Liquid Diet: Downeast Cider Hard Lemonade
“If you ferment apples, it’s called hard cider. Fermented malt is beer. But would do you call fermented lemonade?” says Downeast Cider cofounder Ross Brockman. “People have always been afraid of the term ‘hard lemonade’ because of the precedent that’s been set by Smirnoff Ice and Mike’s Hard Lemonade. It’s just had negative associations forever because of flavored malt beverages that aren’t made with fermented fruit. Our biggest issue is whether or not people are willing to accept hard lemonade as a legitimate craft beverage.”
After three years of experimentation on its new “Lemonade,” Downeast Cider is finally ready to find out. Due to be released on draft on June 2 and in retail outlets on June 9, the hard lemonade combines a fermented base of unfiltered apple cider, water, cane sugar, and ale yeast with lemonade made from freshly squeezed lemons.
“You can ferment most sugary liquids, so the base for our lemonade is fresh, sweet cider—the same that we use for our original hard cider—fermented with our standard ale yeast. The cider is only there to help with fermentation; it doesn’t impart any flavor. To achieve that profile of real lemonade, we add in actual lemonade made from a classic combination: five to eight parts water to every one part of fresh lemon juice and sugar.”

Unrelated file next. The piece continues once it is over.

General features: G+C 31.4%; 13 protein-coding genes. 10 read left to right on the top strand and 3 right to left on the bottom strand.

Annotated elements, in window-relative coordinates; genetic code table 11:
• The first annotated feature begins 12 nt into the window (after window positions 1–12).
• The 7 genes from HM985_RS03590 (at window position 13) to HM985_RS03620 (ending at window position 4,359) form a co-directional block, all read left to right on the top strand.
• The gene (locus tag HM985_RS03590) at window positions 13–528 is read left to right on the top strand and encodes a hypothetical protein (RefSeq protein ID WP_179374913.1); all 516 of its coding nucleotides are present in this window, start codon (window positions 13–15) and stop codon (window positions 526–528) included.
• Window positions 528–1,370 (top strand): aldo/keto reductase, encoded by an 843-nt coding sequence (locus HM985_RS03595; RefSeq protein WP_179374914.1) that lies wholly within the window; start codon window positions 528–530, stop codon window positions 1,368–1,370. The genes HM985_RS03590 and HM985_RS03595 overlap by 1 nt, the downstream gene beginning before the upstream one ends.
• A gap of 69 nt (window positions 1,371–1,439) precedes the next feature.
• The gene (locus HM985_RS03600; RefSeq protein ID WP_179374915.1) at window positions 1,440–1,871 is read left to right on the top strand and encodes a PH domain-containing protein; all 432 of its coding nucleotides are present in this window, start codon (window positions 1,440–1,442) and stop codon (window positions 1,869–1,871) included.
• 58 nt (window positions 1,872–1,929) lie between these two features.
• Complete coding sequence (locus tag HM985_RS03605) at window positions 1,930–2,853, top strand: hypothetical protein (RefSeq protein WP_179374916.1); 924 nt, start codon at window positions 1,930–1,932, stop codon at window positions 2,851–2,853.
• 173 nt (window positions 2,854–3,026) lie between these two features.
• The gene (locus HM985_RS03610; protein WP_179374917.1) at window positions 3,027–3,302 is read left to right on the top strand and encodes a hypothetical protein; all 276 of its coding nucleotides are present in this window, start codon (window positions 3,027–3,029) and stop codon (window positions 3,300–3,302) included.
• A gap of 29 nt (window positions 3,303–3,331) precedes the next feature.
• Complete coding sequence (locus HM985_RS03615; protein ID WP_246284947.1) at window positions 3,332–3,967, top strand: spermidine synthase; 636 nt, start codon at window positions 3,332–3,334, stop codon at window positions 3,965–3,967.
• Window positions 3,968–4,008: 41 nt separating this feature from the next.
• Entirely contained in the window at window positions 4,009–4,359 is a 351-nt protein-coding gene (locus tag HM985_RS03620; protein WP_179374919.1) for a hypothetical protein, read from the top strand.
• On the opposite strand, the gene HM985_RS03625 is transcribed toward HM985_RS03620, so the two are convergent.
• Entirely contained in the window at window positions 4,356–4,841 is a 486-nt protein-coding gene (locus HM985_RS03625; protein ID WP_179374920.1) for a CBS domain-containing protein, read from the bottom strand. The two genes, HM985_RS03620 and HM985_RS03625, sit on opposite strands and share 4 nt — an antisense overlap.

Lemonade is a recipe Brockman and his business partner, Tyler Mosher, have been playing around with since Downeast’s inception in 2011. Working on a shoestring budget at their original facility in Waterville, Maine, the two eventually shelved the project (as well as others involving mango and pomegranate) to focus on their flagship cider. After moving into their new 9,000-square-foot Charlestown warehouse in February, the duo has been freed up to entertain some of those initial, more whimsical undertakings.
The hard lemonade experiment doesn’t come without its drawbacks though. Lemon prices are skyrocketing due to the worldwide shortage of limes and the subsequent substitution of other citrus at commercial food and juice corporations. But, the scenario is one Downeast is all too familiar with. When they launched their company, New England apple growers had their worst crop since 1945.
“Considering our product is 99.99 percent apple cider, our cost of goods was triple what it should have been,” Brockman says. “We got through that with very, very thin margins. In the same way, there’s nothing we can do. We’re not going to start using concentrates, so we’ll have to do the same thing for Lemonade.”
Brockman admits that the timing behind Downeast’s new product is partially inspired by the current wave of enthusiasm surrounding pre-packaged shandies. “There’s a lot of interest in this right now because of the excitement around Harpoon’s Big Squeeze and Narragansett’s collaboration with Del’s Lemonade. People have gotten over the negative opinions surrounding that category, so why not hard lemonade? Maybe those influences will rub off and allow us to brand this as a serious product, which it is.”